The ‘Joint Declaration on the Doctrine of Justification’ in brief

On October 31, 1999, the Lutheran World Federation and the Catholic Church signed the "Joint Declaration on the Doctrine of Justification.

Oct 12, 2017

By Samuel Wagner
On October 31, 1999, the Lutheran World Federation and the Catholic Church signed the "Joint Declaration on the Doctrine of Justification." What is this? Today, the doctrine of justification isn't a common theme on Sunday mornings in Catholic or Lutheran parishes.

Moreover, understanding the means of justification ("by faith and through grace") might seem like an exercise in mental gymnastics rather than anything of real practical value in our day-to-day lives. Yet, these were church-dividing issues for nearly five centuries.

Awareness of Martin Luther's historical context can be helpful in understanding the joint declaration. Luther, though typically remembered as the quintessential rebel, believed himself to be a faithful servant of the church until his death in 1546. As modern scholarship, both Lutheran and Catholic, has made clear, Luther never intended to divide the church.

In the spring of 1517, the stage was set for a perfect storm. Johann Tetzel, a Dominican friar, was in Germany under papal order to raise funds for St. Peter's Basilica in Rome. The strategy was the sale of indulgences. For a fee, the church would intervene and shorten the length of purgatory for loved ones. It was an effective and popular scheme among the townspeople.

However, the practice troubled Luther, then an Augustinian monk and professor of theology in Wittenberg. He had a simple question: How is a sinner justified? That is, who or what forgives sins and grants salvation? Is it something we do?

Further, as the sale of indulgences implied, could the church, or the pope, mediate forgiveness and salvation?

Luther had his "aha" moment in reading Romans. He arrived at the understanding that Christ alone mediates forgiveness of sins and grants salvation; salvation is a gift of God's grace through faith. Luther's writings around this insight, in addition to his 95 Theses, didn't spark the fruitful theological exchange within the church he had intended.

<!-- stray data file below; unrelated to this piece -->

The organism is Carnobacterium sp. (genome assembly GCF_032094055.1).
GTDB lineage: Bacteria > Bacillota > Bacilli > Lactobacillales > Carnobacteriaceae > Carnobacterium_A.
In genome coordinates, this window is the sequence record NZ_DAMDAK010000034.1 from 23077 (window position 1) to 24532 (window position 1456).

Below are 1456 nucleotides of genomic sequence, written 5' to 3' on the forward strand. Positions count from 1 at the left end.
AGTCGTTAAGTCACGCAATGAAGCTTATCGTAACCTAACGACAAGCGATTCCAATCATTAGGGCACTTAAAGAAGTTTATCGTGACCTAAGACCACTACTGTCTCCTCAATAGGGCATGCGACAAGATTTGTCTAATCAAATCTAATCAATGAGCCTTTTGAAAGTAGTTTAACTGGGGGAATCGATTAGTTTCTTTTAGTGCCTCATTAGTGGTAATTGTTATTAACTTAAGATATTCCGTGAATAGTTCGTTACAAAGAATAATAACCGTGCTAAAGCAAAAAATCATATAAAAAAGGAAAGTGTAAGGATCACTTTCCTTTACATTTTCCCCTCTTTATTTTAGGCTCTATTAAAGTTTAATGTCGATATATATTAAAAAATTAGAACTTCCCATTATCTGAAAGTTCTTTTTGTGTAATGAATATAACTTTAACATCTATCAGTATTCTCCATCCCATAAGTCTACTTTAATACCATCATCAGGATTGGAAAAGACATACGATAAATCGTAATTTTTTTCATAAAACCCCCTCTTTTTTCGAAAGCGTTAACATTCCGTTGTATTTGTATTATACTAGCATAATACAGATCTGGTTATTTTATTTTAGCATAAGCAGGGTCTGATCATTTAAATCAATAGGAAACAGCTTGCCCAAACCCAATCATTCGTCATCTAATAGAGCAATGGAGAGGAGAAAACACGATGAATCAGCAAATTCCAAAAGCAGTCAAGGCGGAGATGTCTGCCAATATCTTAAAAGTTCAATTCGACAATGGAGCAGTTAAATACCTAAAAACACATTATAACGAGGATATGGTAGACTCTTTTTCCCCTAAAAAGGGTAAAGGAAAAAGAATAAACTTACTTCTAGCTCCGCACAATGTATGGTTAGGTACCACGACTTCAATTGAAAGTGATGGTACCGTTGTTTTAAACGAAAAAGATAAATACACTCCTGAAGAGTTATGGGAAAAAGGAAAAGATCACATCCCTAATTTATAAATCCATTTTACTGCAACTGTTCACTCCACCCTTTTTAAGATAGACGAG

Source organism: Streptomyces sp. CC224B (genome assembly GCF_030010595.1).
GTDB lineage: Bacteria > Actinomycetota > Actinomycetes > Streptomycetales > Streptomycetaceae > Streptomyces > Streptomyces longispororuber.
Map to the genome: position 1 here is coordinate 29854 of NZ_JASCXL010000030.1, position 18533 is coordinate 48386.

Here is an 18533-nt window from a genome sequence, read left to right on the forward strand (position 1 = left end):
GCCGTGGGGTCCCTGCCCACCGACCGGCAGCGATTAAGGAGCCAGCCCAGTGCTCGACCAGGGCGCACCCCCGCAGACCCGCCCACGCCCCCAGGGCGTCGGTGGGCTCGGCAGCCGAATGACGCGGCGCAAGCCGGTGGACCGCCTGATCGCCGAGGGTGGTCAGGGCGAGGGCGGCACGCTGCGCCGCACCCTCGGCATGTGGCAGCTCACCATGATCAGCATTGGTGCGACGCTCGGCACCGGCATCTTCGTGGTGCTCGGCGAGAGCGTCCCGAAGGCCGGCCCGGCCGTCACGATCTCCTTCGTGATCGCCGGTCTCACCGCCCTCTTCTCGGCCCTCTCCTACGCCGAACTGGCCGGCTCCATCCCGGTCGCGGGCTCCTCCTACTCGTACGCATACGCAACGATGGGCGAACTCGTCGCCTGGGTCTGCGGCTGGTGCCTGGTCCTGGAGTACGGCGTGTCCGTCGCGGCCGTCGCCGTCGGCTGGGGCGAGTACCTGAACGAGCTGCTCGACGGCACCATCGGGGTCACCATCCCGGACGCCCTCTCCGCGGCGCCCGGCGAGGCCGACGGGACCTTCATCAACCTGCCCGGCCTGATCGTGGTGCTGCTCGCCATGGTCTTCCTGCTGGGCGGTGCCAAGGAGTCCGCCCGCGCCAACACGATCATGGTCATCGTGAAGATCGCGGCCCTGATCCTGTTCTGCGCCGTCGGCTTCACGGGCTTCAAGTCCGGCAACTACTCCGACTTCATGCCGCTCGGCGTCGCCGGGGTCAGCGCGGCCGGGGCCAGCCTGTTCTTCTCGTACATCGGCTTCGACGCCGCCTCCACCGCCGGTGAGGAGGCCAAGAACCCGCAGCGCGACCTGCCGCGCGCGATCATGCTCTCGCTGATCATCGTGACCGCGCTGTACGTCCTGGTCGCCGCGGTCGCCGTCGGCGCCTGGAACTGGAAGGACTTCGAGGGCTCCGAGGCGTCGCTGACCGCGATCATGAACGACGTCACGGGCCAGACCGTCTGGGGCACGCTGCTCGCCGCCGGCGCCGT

Instead, it began a rupture in the church. In 1521, Luther was excommunicated. Hostility and an unwillingness to dialogue, on both sides, ensued. For the reformers, justification by faith alone became "the doctrine by which the church stands or falls," a view held in opposition to so-called "works righteousness."

Caricatures of this issue ("Catholics believe they are saved by good works," or "Lutherans don't believe good works are important") were common for several centuries. It was not until the Second Vatican Council (1962-1965) that a genuine theological discussion between Catholics and Lutherans became possible.

To date, the great achievement of those conversations is a joint understanding that we are justified, or saved, by our faith through God's grace, and that good works are a natural result of a life lived in Christ. Christian living is not a choice between good works or faith, but an interconnectedness of the two.

The "Joint Declaration on the Doctrine of Justification" is a milestone in Catholic-Lutheran dialogue. The document expresses, in theological language, that Catholics and Lutherans agree that salvation is mediated by Christ, by faith, through God's grace, and that this necessarily leads to good works that further God's kingdom.--CNS

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